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Semaphorin 5A inhibits synaptogenesis in early postnatal- and adult-born hippocampal dentate granule cells

  1. Yuntao Duan
  2. Shih-Hsiu Wang
  3. Juan Song
  4. Yevgeniya Mironova
  5. Guo-li Ming
  6. Alex L Kolodkin
  7. Roman J Giger  Is a corresponding author
  1. University of Michigan School of Medicine, United States
  2. Johns Hopkins University School of Medicine, United States
  3. University of North Carolina, United States
Research Article
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Cite this article as: eLife 2014;3:e04390 doi: 10.7554/eLife.04390

Abstract

Human SEMAPHORIN 5A (SEMA5A) is an autism susceptibility gene, however its function in brain development is unknown. Here we show that mouse Sema5A negatively regulates synaptogenesis in early, developmentally-born, hippocampal dentate granule cells (GCs). Sema5A is strongly expressed by GCs and regulates dendritic spine density in a cell-autonomous manner. In the adult mouse brain, newly born Sema5A-/- GCs show an increase in dendritic spine density and increased AMPA-type synaptic responses. Sema5A signals through PlexinA2 co-expressed by GCs, and the PlexinA2-RasGAP activity is necessary to suppress spinogenesis. Like Sema5A-/- mutants, PlexinA2-/- mice show an increase in GC glutamatergic synapses, and we show that Sema5A and PlexinA2 genetically interact with respect to GC spine phenotypes. Sema5A-/- mice display deficits in social interaction, a hallmark of autism-spectrum-disorders. These experiments identify novel intra-dendritic Sema5A/PlexinA2 interactions that inhibit excitatory synapse formation in developmentally- and adult-born GCs, and they provide support for SEMA5A contributions to autism-spectrum-disorders.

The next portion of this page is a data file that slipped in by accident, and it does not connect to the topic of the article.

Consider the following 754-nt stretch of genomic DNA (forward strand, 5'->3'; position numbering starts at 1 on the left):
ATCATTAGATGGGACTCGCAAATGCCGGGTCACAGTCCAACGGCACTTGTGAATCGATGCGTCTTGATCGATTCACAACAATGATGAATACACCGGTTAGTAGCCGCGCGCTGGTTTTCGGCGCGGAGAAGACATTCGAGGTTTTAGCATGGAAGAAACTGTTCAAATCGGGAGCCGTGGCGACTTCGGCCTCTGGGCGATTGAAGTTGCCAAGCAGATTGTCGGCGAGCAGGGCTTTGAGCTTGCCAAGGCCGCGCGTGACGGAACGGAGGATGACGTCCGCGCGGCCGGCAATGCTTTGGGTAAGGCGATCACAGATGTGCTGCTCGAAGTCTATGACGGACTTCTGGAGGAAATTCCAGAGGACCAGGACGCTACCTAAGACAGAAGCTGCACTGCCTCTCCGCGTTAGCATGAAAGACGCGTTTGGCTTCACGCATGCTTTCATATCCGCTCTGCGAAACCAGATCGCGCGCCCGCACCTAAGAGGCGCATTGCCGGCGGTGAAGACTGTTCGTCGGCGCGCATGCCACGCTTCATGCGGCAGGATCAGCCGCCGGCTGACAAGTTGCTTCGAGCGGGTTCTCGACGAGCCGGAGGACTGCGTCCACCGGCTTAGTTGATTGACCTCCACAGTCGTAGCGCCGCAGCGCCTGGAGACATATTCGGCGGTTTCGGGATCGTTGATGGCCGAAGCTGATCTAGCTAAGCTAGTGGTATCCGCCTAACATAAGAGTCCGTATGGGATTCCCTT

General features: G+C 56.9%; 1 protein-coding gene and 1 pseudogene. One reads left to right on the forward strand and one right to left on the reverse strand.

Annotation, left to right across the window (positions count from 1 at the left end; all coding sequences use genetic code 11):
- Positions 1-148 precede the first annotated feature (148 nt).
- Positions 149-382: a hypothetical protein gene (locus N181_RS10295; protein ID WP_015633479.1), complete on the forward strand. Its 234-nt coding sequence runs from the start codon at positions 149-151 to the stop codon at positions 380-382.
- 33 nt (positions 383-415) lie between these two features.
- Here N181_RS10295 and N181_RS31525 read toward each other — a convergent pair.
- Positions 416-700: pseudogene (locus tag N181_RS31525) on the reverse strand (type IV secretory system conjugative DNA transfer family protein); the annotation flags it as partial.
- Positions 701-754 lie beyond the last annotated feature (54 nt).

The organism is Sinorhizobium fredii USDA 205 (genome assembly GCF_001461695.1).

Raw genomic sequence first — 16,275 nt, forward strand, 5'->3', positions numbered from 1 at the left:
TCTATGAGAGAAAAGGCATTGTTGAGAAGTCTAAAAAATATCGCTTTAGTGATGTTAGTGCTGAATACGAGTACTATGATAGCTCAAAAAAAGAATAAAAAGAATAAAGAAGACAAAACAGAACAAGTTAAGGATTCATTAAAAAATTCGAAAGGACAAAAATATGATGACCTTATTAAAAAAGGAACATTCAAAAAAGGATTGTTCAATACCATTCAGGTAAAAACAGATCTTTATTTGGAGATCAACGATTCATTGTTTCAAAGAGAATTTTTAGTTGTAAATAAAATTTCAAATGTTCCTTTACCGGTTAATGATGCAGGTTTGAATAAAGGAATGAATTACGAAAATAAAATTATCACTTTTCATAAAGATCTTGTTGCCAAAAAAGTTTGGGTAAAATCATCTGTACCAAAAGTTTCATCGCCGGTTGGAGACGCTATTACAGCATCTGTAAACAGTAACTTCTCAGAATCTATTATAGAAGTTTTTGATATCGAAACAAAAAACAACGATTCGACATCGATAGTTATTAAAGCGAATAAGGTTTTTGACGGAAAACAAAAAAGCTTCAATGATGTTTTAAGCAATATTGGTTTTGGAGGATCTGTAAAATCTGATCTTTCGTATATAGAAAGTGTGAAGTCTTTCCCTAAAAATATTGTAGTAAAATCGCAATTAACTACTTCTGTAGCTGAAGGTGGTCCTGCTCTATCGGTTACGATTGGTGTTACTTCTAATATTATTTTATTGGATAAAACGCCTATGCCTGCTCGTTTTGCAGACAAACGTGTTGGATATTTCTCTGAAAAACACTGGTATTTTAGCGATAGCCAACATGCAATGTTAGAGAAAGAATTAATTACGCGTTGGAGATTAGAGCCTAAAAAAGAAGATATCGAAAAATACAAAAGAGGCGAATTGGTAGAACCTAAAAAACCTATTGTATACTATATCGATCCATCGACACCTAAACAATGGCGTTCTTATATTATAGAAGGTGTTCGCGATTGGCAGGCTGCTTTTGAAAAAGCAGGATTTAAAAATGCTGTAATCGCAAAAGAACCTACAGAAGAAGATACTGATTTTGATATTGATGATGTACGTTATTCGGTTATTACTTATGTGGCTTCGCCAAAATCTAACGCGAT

Article and author information

Author details

  1. Yuntao Duan

    University of Michigan School of Medicine, Ann Arbor, United States
    Competing interests
    The authors declare that no competing interests exist.
  2. Shih-Hsiu Wang

    Johns Hopkins University School of Medicine, Baltimore, United States
    Competing interests
    The authors declare that no competing interests exist.
  3. Juan Song

    University of North Carolina, Chapel Hill, United States
    Competing interests
    The authors declare that no competing interests exist.
  4. Yevgeniya Mironova

    University of Michigan School of Medicine, Ann Arbor, United States
    Competing interests
    The authors declare that no competing interests exist.
  5. Guo-li Ming

    Johns Hopkins University School of Medicine, Baltimore, United States
    Competing interests
    The authors declare that no competing interests exist.
  6. Alex L Kolodkin

    Johns Hopkins University School of Medicine, Baltimore, United States
    Competing interests
    The authors declare that no competing interests exist.
  7. Roman J Giger

    University of Michigan School of Medicine, Ann Arbor, United States
    For correspondence
    rgiger@umich.edu
    Competing interests
    The authors declare that no competing interests exist.

Ethics

Animal experimentation: All mice used in this study were housed and cared for in accordance with NIH guidelines, and all research conducted was done with the approval of the University of Michigan Medical School (UCUCA protocols PRO00002466 and PRO00001645) and The Johns Hopkins University (MO14M50 and MO12M381) Committees on Use and Care of Animals. All surgery was performed under sodium pentobarbital anesthesia, and every effort was made to minimize suffering.

Reviewing Editor

  1. Freda Miller, The Hospital for Sick Children Research Institute, University of Toronto, Canada

Publication history

  1. Received: August 16, 2014
  2. Accepted: October 13, 2014
  3. Accepted Manuscript published: October 14, 2014 (version 1)
  4. Version of Record published: November 19, 2014 (version 2)

Copyright

© 2014, Duan et al.

This article is distributed under the terms of the Creative Commons Attribution License permitting unrestricted use and redistribution provided that the original author and source are credited.

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